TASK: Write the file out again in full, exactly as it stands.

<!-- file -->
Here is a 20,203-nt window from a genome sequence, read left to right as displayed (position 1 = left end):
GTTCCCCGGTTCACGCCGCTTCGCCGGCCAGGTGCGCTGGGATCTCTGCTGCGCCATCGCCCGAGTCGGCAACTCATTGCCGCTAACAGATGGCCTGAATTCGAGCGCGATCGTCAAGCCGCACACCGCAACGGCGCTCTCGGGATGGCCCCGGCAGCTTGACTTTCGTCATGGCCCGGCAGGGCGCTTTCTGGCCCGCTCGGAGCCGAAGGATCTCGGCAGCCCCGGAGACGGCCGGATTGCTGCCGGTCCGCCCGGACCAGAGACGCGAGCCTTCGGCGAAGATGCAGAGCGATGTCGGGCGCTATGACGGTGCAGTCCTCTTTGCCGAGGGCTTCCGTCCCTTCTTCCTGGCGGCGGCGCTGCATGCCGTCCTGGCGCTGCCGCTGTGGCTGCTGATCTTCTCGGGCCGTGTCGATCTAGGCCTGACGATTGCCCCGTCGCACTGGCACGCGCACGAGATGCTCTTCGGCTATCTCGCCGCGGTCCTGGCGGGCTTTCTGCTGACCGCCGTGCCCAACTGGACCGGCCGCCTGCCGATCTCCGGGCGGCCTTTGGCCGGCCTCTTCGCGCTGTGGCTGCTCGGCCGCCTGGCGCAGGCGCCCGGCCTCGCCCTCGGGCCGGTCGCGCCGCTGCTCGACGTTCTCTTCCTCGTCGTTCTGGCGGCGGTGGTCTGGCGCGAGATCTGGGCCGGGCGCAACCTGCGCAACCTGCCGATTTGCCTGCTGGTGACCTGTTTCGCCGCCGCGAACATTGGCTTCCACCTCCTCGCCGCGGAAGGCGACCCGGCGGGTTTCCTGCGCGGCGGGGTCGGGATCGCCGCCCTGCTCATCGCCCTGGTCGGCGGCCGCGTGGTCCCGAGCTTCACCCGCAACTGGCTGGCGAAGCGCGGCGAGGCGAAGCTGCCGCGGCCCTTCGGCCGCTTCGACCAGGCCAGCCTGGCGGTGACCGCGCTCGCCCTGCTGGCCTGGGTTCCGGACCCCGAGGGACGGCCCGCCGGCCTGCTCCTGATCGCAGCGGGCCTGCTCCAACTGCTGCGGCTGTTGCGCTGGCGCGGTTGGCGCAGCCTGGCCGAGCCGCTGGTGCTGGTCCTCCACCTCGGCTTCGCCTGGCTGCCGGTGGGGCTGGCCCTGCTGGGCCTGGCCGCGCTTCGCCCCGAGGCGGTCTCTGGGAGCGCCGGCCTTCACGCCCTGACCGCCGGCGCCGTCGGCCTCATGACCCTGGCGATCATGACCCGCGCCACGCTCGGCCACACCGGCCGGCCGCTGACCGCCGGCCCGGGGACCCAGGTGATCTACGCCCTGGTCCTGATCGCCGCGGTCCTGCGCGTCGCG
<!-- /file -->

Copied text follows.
Here is a 20,203-nt window from a genome sequence, read left to right as displayed (position 1 = left end):
GTTCCCCGGTTCACGCCGCTTCGCCGGCCAGGTGCGCTGGGATCTCTGCTGCGCCATCGCCCGAGTCGGCAACTCATTGCCGCTAACAGATGGCCTGAATTCGAGCGCGATCGTCAAGCCGCACACCGCAACGGCGCTCTCGGGATGGCCCCGGCAGCTTGACTTTCGTCATGGCCCGGCAGGGCGCTTTCTGGCCCGCTCGGAGCCGAAGGATCTCGGCAGCCCCGGAGACGGCCGGATTGCTGCCGGTCCGCCCGGACCAGAGACGCGAGCCTTCGGCGAAGATGCAGAGCGATGTCGGGCGCTATGACGGTGCAGTCCTCTTTGCCGAGGGCTTCCGTCCCTTCTTCCTGGCGGCGGCGCTGCATGCCGTCCTGGCGCTGCCGCTGTGGCTGCTGATCTTCTCGGGCCGTGTCGATCTAGGCCTGACGATTGCCCCGTCGCACTGGCACGCGCACGAGATGCTCTTCGGCTATCTCGCCGCGGTCCTGGCGGGCTTTCTGCTGACCGCCGTGCCCAACTGGACCGGCCGCCTGCCGATCTCCGGGCGGCCTTTGGCCGGCCTCTTCGCGCTGTGGCTGCTCGGCCGCCTGGCGCAGGCGCCCGGCCTCGCCCTCGGGCCGGTCGCGCCGCTGCTCGACGTTCTCTTCCTCGTCGTTCTGGCGGCGGTGGTCTGGCGCGAGATCTGGGCCGGGCGCAACCTGCGCAACCTGCCGATTTGCCTGCTGGTGACCTGTTTCGCCGCCGCGAACATTGGCTTCCACCTCCTCGCCGCGGAAGGCGACCCGGCGGGTTTCCTGCGCGGCGGGGTCGGGATCGCCGCCCTGCTCATCGCCCTGGTCGGCGGCCGCGTGGTCCCGAGCTTCACCCGCAACTGGCTGGCGAAGCGCGGCGAGGCGAAGCTGCCGCGGCCCTTCGGCCGCTTCGACCAGGCCAGCCTGGCGGTGACCGCGCTCGCCCTGCTGGCCTGGGTTCCGGACCCCGAGGGACGGCCCGCCGGCCTGCTCCTGATCGCAGCGGGCCTGCTCCAACTGCTGCGGCTGTTGCGCTGGCGCGGTTGGCGCAGCCTGGCCGAGCCGCTGGTGCTGGTCCTCCACCTCGGCTTCGCCTGGCTGCCGGTGGGGCTGGCCCTGCTGGGCCTGGCCGCGCTTCGCCCCGAGGCGGTCTCTGGGAGCGCCGGCCTTCACGCCCTGACCGCCGGCGCCGTCGGCCTCATGACCCTGGCGATCATGACCCGCGCCACGCTCGGCCACACCGGCCGGCCGCTGACCGCCGGCCCGGGGACCCAGGTGATCTACGCCCTGGTCCTGATCGCCGCGGTCCTGCGCGTCGCG